This research proposal investigates the varying methods of choice when investing in direct or indirect property. Investment is the giving up of a capital sum now in exchange for the benefits to be received in the future, such as income flow and or capital gains. The results show a choice of investment opportunities that can be made by measuring risk and return and by balancing different types of asset classes.
Using the different investment choices available a strategy plan can then be developed tailoring to the needs of the client. There are four main areas of research that should be considered by each individual when developing a property investment strategy; the investor’s objectives, how much the investor can afford to invest, the level of risk acceptable, and the rate of return desired. The motive however for all investors is the same, to increase wealth and secure their future.
Property as an Investment
Property investment analysis
Developing an Investment Strategy
There are many different types of investments some of which include; stocks and shares, bonds and bills, property, trusts, syndicates, debentures, insurance policies and superannuation. The type and size of these property investments appeal to different investors from the small individual properties to the property trusts worth millions of dollars. Location can also play a role in subdividing the different categories even further such as an industrialist might limit their demand for factory space to a specific area, whereas the industrial property acquired by investment fund for its portfolio may not worry about the country or region of which it purchase its property from.
Investment in property can be direct or indirect; can be acquired by way of auction, by tender, by private treaty or by take over bid (Enver 2002).
Australian investors have forever been fascinated in real estate as it still remains the main class of investment for individuals and investment funds, however many people are still under the impression that an asset of land will offer secure and lasting returns. In fact the acquisition of land must require informed and justifiable decisions involving the comparison of alike assets including tenanted houses and units, syndicates, property trusts and funds. (Rowland 1997)
The main area of study describes the planning required for investment in property. Investment returns and yields are explained with risk level outlined in the current market. Explanations in methods of investing in property and a plan of developing an investment strategy.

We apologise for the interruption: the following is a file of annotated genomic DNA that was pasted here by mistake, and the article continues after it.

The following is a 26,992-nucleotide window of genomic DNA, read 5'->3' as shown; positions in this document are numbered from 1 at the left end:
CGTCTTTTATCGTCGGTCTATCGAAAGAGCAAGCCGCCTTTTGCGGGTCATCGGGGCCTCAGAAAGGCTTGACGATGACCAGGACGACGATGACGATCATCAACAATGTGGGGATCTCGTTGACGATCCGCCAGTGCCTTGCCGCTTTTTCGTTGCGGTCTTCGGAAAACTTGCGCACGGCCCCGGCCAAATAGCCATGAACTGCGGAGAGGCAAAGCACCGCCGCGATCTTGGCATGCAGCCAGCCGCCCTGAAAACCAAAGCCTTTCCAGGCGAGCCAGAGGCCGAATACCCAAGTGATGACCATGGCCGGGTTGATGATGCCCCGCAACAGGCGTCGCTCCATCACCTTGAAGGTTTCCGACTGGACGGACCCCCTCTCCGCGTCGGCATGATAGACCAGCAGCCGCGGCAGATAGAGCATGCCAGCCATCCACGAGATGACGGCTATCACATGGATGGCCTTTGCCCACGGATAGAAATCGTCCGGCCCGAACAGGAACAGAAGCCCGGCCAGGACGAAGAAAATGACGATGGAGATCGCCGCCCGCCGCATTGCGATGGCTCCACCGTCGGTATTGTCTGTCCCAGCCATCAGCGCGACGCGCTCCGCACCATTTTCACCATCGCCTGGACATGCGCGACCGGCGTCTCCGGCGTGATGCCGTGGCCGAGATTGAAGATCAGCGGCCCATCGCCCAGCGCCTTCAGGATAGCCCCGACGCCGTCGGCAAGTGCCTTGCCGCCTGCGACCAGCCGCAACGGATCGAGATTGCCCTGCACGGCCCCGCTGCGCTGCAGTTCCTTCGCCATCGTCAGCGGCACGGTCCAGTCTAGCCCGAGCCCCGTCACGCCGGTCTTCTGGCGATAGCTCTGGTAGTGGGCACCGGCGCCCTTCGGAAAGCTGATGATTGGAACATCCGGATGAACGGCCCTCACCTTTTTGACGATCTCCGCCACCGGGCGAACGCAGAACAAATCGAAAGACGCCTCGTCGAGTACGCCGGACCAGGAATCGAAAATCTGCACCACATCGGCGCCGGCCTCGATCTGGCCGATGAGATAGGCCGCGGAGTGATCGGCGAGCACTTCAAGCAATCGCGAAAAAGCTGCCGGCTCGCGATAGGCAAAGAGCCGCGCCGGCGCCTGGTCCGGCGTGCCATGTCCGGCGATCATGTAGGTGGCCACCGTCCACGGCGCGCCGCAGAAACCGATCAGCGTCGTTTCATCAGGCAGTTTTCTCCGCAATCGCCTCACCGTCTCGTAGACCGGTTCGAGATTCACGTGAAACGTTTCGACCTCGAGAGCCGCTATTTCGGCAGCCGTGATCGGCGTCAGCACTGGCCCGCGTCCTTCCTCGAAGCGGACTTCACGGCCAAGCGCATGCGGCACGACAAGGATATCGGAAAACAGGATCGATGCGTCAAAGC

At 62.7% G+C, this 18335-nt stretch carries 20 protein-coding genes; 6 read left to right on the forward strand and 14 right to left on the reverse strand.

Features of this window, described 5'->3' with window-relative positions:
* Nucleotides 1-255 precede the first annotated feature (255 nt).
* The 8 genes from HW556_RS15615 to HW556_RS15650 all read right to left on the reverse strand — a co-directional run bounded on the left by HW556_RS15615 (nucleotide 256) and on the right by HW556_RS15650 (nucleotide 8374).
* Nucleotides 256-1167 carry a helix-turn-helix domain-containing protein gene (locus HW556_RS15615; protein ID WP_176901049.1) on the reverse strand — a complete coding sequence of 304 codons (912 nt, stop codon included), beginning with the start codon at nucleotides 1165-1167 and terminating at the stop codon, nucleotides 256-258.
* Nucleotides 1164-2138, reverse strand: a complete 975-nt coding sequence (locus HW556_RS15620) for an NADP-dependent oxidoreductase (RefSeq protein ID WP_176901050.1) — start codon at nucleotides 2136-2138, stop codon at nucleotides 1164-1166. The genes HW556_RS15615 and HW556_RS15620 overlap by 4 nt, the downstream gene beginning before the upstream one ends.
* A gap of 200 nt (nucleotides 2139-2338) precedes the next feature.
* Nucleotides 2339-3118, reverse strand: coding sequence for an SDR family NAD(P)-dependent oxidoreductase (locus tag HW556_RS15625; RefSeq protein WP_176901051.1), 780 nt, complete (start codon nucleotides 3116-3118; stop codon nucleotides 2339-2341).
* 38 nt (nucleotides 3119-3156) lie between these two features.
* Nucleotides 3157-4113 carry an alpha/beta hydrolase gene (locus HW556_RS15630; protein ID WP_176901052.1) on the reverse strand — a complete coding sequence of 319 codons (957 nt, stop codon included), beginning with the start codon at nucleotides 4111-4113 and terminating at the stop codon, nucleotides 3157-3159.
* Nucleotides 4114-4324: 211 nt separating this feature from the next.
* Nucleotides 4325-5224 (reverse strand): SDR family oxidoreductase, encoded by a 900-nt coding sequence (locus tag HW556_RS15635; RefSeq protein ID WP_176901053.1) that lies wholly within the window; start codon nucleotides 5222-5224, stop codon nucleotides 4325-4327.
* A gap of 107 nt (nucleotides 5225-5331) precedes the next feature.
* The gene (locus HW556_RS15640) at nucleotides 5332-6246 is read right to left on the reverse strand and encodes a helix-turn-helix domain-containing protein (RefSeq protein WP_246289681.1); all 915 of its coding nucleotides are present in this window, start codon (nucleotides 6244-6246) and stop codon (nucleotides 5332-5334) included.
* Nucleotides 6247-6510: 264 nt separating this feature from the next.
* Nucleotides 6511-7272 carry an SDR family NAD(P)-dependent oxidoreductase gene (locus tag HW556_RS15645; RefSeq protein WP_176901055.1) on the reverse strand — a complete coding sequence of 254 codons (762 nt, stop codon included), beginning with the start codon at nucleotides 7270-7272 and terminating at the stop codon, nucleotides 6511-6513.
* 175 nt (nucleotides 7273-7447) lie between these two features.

Comparisons to the stock market transactions are quick and easy, compared with property transactions where time and money is needed to collect information on each property that is up for sale. Then an inspection and analysis of each property needs to take place to ensure all the facts and figures are interpreted and taken into account and the optimal choice is made.
Success can never be assured when acquiring an asset, as there are many risks involved such as the unpredictability of the future market, opinion and outlooks. Given that property is only one of the opportunities for investment on the market and that different investments appeal to different investors, the comparison of asset with asset is essential, but the comparison of that asset against other forms of investment is also just as important.
- To obtain the investment requirements and to explain property investment considerations through the measure of the amount of investment, return/yield, risk comparison - To compare property as an investment choice it is examined through risk, property classes and diversification. - To analyse the...
References: Australian Securities Exchange, 2008, (ASX)
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Joslin, A. (2005), "An investigation into the expression of uncertainty in property valuations", Journal of Property Investment & Finance, Vol. 23
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Newell G, Kottegoda P and Acheampong P, 2000, Using style analysis to assess direct property performance, Sixth Rim Real Estate Society, Sydney
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